As ever, your commentary is so insightful. I was also struck by Sandy’s comment above and can totally empathise. Forgiveness is most powerful when exercised form both sides – forgiving those ‘who trespass against us’ and also receiving forgiveness from others for our own mistakes. It is the most powerful force against anger and resentment as these emotions can not only poison one’s soul but have very negative and very real health consequences, both physical and mental. Remember also to forgive oneself. Be kind – you never know the road another person has travelled.

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      You can forgive out of loving generosity even to those who don’t seem to deserve it or as a strategy to take your life back. Either way, we sentence ourselves to suffering if we refuse to let go and move on. – MJ

  5. Forgiveness is not easy! I am hurting and the offender WILL not accept o acknowledge thier actions…It’s all my fault…just like it was always my fault when I was a child! I wish I could walk out of this cloud of hoplessnes and see what you all see!

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      No, it is not easy but you will improve the quality of your life enormously if you accept what you cannot change and move on. If forgiveness feels to hard simply banish your hurt and resentful thoughts immediately, as soon as they appear. Don’t think about it, talk about it or write about it. Allowing the thoughts to live in your mind is like allowing a cancerous tumor in your body. Removing it is a lot less painful than leaving it. – MJ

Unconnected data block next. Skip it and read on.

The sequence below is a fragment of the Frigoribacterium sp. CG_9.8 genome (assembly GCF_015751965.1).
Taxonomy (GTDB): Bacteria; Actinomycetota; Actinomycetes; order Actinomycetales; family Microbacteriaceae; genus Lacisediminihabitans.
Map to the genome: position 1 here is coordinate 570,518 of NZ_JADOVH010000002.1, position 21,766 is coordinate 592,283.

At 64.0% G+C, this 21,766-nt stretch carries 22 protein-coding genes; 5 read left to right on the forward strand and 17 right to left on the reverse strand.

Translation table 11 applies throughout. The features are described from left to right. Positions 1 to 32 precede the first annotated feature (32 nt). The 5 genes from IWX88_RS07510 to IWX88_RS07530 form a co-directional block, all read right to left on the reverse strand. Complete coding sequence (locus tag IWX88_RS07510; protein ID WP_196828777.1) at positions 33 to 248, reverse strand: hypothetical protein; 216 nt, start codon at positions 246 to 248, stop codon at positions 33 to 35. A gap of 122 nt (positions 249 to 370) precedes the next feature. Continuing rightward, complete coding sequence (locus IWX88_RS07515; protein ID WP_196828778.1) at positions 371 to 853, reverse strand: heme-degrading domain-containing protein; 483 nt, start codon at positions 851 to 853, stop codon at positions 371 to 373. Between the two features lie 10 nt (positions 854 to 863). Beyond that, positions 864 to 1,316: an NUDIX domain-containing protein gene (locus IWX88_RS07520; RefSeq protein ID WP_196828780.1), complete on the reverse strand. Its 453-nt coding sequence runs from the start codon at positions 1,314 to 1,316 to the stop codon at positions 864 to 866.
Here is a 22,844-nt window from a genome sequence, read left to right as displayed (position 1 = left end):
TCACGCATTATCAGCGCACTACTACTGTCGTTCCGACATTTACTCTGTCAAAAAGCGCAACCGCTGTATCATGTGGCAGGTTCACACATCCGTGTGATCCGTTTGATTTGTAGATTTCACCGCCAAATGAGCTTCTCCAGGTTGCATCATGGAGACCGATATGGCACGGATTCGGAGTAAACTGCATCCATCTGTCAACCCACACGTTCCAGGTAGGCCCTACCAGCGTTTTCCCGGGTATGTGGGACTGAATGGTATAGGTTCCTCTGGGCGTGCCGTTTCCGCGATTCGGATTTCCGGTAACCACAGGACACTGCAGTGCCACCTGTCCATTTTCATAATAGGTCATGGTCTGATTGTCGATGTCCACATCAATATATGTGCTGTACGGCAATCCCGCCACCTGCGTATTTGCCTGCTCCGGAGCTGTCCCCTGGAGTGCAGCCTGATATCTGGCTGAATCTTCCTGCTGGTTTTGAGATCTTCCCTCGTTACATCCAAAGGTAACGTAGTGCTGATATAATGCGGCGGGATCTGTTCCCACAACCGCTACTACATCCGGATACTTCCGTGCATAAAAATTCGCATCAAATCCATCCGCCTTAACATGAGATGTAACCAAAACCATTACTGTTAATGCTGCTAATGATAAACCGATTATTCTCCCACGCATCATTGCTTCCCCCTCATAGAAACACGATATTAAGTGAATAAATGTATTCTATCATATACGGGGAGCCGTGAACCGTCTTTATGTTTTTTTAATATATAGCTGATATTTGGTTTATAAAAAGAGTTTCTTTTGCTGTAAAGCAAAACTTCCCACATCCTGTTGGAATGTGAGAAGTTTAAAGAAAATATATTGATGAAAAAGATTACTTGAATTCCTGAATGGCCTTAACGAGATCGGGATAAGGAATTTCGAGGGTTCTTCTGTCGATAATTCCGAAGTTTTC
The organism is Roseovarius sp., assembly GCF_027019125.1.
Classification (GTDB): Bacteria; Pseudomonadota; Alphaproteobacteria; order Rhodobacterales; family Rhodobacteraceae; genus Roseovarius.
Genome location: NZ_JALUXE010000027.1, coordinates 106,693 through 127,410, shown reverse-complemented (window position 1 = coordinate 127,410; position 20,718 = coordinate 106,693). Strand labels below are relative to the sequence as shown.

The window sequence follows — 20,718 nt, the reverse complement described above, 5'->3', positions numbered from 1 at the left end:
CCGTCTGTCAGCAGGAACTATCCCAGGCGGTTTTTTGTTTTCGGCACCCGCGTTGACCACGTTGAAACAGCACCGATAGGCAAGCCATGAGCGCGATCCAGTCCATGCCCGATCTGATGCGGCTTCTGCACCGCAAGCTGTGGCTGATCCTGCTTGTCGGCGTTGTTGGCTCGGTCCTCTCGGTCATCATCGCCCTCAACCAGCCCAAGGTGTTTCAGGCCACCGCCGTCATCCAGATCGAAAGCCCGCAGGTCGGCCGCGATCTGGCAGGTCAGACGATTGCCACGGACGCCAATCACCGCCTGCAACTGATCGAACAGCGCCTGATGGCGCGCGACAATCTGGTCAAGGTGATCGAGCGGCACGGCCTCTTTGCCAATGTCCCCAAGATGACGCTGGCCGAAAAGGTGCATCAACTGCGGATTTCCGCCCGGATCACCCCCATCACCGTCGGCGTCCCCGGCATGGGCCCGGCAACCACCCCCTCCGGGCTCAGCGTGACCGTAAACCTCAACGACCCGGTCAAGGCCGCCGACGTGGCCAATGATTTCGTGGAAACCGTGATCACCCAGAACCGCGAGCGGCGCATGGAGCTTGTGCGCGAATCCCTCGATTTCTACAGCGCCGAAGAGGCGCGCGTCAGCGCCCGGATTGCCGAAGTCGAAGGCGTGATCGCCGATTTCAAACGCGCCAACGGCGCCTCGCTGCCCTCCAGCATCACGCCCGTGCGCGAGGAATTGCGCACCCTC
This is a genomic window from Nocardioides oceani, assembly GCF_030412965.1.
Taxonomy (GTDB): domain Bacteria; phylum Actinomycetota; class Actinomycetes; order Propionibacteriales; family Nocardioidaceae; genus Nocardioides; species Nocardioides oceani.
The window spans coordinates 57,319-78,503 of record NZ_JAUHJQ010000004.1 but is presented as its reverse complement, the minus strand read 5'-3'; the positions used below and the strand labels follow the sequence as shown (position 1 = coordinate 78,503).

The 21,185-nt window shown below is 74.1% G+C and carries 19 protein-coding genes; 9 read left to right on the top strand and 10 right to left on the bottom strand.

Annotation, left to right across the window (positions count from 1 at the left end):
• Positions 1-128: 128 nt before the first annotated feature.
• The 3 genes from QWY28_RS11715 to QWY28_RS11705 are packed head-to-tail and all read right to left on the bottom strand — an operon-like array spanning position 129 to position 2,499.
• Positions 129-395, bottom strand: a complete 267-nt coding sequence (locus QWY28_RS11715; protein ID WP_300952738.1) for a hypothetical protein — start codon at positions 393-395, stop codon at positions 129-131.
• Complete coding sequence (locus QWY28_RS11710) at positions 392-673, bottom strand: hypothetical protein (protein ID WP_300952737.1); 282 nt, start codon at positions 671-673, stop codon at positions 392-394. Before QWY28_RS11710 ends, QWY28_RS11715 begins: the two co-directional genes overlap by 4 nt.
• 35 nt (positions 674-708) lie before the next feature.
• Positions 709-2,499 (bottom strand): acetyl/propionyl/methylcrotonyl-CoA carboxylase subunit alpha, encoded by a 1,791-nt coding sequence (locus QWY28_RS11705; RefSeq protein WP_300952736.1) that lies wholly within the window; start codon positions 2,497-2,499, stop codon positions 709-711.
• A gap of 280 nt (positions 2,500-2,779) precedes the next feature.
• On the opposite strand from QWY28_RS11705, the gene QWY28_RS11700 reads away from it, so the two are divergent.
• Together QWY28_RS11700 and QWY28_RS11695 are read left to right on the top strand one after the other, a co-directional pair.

6. I think of the adage “forgive and forget” – it took years for me to realize that “forgetting” did not mean to forget the offense and leave myself vulnerable to being hurt in the same way and/or by the same person again. It means to forget the hurt and anger, to put the incident behind you; to let it go and move forward.

    I also think, in some of the situations mentioned by other commenters, that if we make an effort to forgive someone for their offenses or to ask forgiveness for something we ourselves have done, that we have made the effort. Whether they grant forgiveness or accept it is on them, not on us. We need to also forgive ourselves. Only then can we let it go.

  7. Suppose you accept that you have done something for which you should be and are sorry (“repentant”). To show this, you ask forgiveness. Regardless of whether you are told that you have been forgiven, you have planted a seed that may help the other person move past the incident, and heal. Good deeds are their own reward.

  8. I draw a distinction between forgiveness and acceptance. I cannot forgive someone who is not contrite and continues to offend; however, I can accept and move on and not hold on to the grudge. I would also draw strong boundaries around how to (or if I would) have this person in my life. True forgiveness is reserved for someone who is truly sorry and I can trust will not repeat the offense. Under those conditions, I not only forgive but I forget.

  9. This is a concept that I had no choice but to adopt many years ago after my son was shot and the man who committed the crime was found not guilty. He became a free man while my 17 year old son was dead. Bitterness and anger took hold of me for a few years until I truly embraced the concept of forgiveness. In a book called God Never Wastes a Hurt one sentence became the turning point for me. It read “it is easier to act your way into a feeling then to feel your way into an action”. On that day I started to speak, act and think as if I had already forgiven the man who shot my son and soon after the true feelings of forgiveness followed. My life turned around and now I am able to feel tremendous gratitude and joy.
    Thank you for sharing this as it is a tough concept to digest however once accomplished it does bring peace and joy!!!